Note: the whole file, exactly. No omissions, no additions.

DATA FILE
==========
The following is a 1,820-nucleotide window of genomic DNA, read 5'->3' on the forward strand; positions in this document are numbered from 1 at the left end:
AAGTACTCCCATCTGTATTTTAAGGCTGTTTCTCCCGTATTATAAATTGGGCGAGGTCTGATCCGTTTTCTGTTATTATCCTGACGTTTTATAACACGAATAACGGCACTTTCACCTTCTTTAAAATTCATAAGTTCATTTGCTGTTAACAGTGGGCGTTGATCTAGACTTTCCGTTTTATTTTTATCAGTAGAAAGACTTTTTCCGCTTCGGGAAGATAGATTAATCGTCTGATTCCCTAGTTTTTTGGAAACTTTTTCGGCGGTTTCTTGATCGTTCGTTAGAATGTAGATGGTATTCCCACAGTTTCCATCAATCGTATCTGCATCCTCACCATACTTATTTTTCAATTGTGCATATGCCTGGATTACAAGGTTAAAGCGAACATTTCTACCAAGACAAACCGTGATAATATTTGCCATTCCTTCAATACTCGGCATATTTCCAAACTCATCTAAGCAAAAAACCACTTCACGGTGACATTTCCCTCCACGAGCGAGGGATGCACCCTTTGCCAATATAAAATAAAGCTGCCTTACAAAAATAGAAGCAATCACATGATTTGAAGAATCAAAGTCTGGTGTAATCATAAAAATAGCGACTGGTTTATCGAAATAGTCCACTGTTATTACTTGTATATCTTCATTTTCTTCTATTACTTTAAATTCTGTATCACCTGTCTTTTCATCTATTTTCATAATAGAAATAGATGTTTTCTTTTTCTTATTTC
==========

The following is a 1,820-nucleotide window of genomic DNA, read 5'->3' on the forward strand; positions in this document are numbered from 1 at the left end:
AAGTACTCCCATCTGTATTTTAAGGCTGTTTCTCCCGTATTATAAATTGGGCGAGGTCTGATCCGTTTTCTGTTATTATCCTGACGTTTTATAACACGAATAACGGCACTTTCACCTTCTTTAAAATTCATAAGTTCATTTGCTGTTAACAGTGGGCGTTGATCTAGACTTTCCGTTTTATTTTTATCAGTAGAAAGACTTTTTCCGCTTCGGGAAGATAGATTAATCGTCTGATTCCCTAGTTTTTTGGAAACTTTTTCGGCGGTTTCTTGATCGTTCGTTAGAATGTAGATGGTATTCCCACAGTTTCCATCAATCGTATCTGCATCCTCACCATACTTATTTTTCAATTGTGCATATGCCTGGATTACAAGGTTAAAGCGAACATTTCTACCAAGACAAACCGTGATAATATTTGCCATTCCTTCAATACTCGGCATATTTCCAAACTCATCTAAGCAAAAAACCACTTCACGGTGACATTTCCCTCCACGAGCGAGGGATGCACCCTTTGCCAATATAAAATAAAGCTGCCTTACAAAAATAGAAGCAATCACATGATTTGAAGAATCAAAGTCTGGTGTAATCATAAAAATAGCGACTGGTTTATCGAAATAGTCCACTGTTATTACTTGTATATCTTCATTTTCTTCTATTACTTTAAATTCTGTATCACCTGTCTTTTCATCTATTTTCATAATAGAAATAGATGTTTTCTTTTTCTTATTTC